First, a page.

Tips for Taking Away Your Baby's Pacifier

As a mother, you'll probably have a hard time taking away your baby's pacifier. In this article, we'll tell you the best way to do it, without a fight in the end.
Tips for Taking Away Your Baby's Pacifier

Last update: 27 November, 2018

When it comes to taking away your baby’s pacifier, the first thing you should know is that there’s no perfect formula. However, in this article we’ll give you some tips. Hopefully, they’ll make this transition easy for you and your baby.

Certainly, if you’re planning to wean your baby off the pacifier, you don’t need to start in advance.

Also, make sure it doesn’t coincide with a big event. Some examples are a big move or a sibling being born. It’s best to take large events step by step to minimize your child’s stress.

Without a doubt, the sooner you stop giving your baby the pacifier, the easier it will be. Don’t forget that after 12 months, babies are more reluctant to change certain habits.

Like any other addiction, you can treat your child’s dependency on his pacifier by taking it away progressively. This can make the process a little easier, both for you and your little one.

If your attempts are initially unsuccessful, don’t panic. Also, don’t add extra stress or pressure on the baby. Remember, this tantrum isn’t a reflection of your abilities as a mother.

When the time is right, he’ll eventually give up. Meanwhile, try to relax. There are worse problems than this one.

We’ll tell you some ways to wean babies off of their pacifier below.

Tips for taking away your baby’s pacifier

Here are some tips that will help when it comes time for taking away your baby’s pacifier. We’re sure you’ll get it!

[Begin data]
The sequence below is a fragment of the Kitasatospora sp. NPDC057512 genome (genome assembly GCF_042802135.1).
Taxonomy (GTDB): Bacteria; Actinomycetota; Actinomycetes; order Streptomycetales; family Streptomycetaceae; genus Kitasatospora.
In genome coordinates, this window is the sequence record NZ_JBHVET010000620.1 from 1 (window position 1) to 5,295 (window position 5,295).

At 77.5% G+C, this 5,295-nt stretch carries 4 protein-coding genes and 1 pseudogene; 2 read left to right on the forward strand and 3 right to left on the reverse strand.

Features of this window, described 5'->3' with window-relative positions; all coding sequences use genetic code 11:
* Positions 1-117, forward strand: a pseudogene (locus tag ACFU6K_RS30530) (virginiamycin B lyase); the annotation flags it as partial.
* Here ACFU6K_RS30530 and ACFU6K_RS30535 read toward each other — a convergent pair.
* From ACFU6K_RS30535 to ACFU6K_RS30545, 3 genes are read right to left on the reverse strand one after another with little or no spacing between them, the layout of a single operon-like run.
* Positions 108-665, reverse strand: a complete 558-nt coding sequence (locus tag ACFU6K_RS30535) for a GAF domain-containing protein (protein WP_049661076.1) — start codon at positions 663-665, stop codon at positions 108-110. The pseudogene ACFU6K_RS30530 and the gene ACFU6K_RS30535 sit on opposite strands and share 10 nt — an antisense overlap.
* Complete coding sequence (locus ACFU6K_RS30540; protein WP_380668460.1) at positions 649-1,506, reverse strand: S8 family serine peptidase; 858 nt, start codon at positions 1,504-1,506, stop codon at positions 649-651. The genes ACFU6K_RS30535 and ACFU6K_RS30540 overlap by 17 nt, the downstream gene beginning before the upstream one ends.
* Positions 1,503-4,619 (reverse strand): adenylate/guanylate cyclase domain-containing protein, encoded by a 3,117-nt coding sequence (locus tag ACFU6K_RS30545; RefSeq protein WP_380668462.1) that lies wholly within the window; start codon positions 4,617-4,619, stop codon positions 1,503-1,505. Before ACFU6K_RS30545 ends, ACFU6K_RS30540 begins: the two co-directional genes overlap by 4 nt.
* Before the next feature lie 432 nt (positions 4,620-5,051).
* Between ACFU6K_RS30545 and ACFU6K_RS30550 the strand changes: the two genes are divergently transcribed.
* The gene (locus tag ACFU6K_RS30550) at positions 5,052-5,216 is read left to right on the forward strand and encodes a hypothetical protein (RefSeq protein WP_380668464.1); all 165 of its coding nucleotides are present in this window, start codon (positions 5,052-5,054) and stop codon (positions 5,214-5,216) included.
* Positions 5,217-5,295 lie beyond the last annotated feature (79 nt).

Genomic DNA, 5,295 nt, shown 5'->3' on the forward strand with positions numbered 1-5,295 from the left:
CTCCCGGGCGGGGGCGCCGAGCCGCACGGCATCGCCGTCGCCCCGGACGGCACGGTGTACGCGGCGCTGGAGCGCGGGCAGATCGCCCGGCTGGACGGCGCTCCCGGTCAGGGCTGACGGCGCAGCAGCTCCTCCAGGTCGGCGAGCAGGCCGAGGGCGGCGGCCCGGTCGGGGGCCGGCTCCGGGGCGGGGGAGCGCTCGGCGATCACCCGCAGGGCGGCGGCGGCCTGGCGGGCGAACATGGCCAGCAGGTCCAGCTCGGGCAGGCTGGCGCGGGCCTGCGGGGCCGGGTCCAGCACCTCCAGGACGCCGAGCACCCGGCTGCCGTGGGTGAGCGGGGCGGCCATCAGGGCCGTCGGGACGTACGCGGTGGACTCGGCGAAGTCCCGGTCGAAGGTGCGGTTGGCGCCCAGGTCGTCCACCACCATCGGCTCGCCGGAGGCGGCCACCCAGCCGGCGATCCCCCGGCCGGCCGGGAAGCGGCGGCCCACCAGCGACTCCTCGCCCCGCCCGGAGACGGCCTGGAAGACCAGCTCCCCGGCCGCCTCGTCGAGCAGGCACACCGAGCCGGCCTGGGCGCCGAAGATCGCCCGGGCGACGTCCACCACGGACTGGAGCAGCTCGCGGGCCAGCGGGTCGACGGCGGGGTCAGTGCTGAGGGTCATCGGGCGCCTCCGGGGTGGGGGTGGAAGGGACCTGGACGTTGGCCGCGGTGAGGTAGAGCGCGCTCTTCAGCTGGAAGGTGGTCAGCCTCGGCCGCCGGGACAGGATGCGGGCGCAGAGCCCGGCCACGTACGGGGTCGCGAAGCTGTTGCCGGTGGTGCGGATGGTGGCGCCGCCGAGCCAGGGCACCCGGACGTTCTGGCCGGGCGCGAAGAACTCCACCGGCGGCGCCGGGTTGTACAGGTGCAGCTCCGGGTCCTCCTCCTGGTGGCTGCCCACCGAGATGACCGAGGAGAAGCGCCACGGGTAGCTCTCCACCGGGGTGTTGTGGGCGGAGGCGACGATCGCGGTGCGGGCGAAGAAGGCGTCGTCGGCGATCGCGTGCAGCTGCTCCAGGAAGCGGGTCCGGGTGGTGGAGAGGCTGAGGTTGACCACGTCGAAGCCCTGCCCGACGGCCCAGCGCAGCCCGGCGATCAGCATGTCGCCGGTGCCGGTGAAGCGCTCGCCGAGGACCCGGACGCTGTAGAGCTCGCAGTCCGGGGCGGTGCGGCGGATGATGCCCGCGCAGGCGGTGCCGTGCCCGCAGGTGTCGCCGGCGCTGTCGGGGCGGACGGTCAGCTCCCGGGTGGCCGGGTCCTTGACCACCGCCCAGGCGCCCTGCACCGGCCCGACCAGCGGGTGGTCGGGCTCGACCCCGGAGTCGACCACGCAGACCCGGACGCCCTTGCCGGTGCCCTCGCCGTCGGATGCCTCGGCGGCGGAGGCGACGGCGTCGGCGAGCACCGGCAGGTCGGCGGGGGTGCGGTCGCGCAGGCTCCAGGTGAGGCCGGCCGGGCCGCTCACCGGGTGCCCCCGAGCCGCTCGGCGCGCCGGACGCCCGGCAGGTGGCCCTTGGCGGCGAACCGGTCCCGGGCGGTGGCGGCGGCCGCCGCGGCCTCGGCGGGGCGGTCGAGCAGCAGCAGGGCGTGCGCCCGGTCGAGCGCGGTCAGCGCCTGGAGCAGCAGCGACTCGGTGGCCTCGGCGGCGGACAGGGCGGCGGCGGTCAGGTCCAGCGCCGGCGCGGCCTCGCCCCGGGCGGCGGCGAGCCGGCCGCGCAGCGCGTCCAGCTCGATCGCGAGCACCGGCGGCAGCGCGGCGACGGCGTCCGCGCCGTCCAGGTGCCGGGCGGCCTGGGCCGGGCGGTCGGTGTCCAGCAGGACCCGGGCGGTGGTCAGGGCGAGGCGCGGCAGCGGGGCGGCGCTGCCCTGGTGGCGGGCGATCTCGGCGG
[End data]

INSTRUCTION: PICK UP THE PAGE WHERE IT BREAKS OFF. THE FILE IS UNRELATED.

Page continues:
1. Use imagination

Childhood is a magical time. Therefore, it’s the perfect time to use your imagination to take away the pacifier. Taking advantage of this moment, you can make effective and creative strategies to change this habit.

Tips for Taking Away Your Baby's Pacifier

For example, you can play make-believe with your baby. You can pretend there’s a magic fairy that comes at night to collect all the pacifiers.

In exchange, they’ll leave a small gift. This little game will motivate your baby to go along with the transition. It’ll also help him build his imagination.

2. Reduce pacifier time progressively

Secondly, we recommend reducing the pacifier time gradually if you don’t want to stop altogether. This means you can start by only giving babies their pacifier at nap time or bedtime.

After a few weeks, you can start to stop offering it at nap time. Once your child gets used to napping without a pacifier, you can start doing the same thing at bedtime.

In addition, we recommend that you keep the pacifier hidden in your pocket. Increase the amount of time that you wait before giving it to your baby. After you notice that your child doesn’t get upset, you can try giving him a toy or comfort him with other gestures.

The sooner you decide to take away the pacifier, the easier it will be.  After 12 months, the baby will become more unwilling to change certain habits.

3. Try to calm your baby in other ways

It’s possible that, for the first few times you take it away, you’ll need to calm him in other ways. You can rock him, sing to him, or give him a gentle massage.

The goal is clear: to relieve discomfort and help your baby calm down without a pacifier. In this sense, you can also use soft blankets or a stuffed animal. Surely, these methods will work!

Tips for Taking Away Your Baby's Pacifier

4. Tell everyone that takes care of your baby

Finally, it’s important that all of your baby’s caregivers know your plans. This means that, at home or in the nursery, they should know so they don’t confuse the child.

All in all, remember that these tips can help you wean your baby off of the pacifier. However, every child is different. Not all methods work for all babies.

It’s important to be patient and determined. Don’t worry too much. With this list of tips, you’ll surely reach your goal!

All cited sources were thoroughly reviewed by our team to ensure their quality, reliability, currency, and validity. The bibliography of this article was considered reliable and of academic or scientific accuracy.

This text is provided for informational purposes only and does not replace consultation with a professional. If in doubt, consult your specialist.